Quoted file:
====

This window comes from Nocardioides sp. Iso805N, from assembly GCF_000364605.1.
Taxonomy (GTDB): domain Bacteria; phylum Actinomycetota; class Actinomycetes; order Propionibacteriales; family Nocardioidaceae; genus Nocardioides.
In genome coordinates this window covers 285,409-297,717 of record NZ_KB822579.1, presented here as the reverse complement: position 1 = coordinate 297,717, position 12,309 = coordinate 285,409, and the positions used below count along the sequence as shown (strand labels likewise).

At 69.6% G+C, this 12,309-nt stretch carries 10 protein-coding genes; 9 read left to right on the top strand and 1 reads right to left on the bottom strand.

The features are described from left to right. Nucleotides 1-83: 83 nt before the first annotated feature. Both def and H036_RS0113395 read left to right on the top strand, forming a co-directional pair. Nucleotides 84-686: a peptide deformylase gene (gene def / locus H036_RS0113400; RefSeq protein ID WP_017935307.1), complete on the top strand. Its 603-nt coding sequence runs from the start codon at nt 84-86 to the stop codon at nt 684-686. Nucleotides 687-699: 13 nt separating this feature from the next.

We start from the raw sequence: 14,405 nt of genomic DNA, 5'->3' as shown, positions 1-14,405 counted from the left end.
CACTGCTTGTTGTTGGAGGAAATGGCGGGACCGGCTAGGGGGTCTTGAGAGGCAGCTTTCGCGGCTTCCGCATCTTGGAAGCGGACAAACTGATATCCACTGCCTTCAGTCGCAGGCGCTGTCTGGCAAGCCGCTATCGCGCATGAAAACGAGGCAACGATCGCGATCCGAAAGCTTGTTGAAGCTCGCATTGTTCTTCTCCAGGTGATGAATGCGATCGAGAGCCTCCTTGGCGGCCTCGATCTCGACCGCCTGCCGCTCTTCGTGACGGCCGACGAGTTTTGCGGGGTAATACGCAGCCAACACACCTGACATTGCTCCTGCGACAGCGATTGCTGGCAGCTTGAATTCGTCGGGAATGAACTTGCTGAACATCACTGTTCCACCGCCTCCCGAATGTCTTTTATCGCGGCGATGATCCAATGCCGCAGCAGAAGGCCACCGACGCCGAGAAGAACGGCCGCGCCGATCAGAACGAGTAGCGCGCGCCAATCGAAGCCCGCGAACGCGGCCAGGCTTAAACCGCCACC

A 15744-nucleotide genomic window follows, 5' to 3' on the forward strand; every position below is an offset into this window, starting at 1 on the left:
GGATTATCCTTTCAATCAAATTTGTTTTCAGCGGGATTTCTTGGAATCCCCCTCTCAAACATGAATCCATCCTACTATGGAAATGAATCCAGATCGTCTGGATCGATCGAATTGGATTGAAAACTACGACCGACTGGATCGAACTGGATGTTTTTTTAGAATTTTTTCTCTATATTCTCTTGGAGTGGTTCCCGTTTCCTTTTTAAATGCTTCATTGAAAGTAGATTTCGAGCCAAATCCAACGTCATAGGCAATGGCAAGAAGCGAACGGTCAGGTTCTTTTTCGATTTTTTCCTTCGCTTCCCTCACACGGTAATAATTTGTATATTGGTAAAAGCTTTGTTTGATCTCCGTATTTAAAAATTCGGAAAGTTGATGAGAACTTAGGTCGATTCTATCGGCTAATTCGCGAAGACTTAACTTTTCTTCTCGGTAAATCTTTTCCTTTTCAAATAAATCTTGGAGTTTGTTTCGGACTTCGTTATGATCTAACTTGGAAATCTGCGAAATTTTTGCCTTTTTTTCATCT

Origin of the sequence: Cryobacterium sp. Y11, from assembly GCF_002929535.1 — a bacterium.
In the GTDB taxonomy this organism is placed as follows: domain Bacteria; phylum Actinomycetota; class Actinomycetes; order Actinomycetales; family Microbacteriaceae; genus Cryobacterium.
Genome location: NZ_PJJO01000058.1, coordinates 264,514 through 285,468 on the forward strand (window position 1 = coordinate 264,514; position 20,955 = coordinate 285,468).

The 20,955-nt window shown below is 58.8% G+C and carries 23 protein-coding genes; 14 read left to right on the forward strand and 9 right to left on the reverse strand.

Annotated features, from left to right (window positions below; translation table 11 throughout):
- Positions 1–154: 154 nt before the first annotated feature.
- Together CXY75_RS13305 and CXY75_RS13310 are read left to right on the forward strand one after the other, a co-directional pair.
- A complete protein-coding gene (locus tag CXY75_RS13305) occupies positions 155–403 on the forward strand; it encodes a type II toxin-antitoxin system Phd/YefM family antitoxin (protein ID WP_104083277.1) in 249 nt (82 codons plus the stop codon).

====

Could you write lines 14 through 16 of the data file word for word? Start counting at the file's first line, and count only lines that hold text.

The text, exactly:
Annotated features, from left to right (window positions below; translation table 11 throughout):
- Positions 1–154: 154 nt before the first annotated feature.
- Together CXY75_RS13305 and CXY75_RS13310 are read left to right on the forward strand one after the other, a co-directional pair.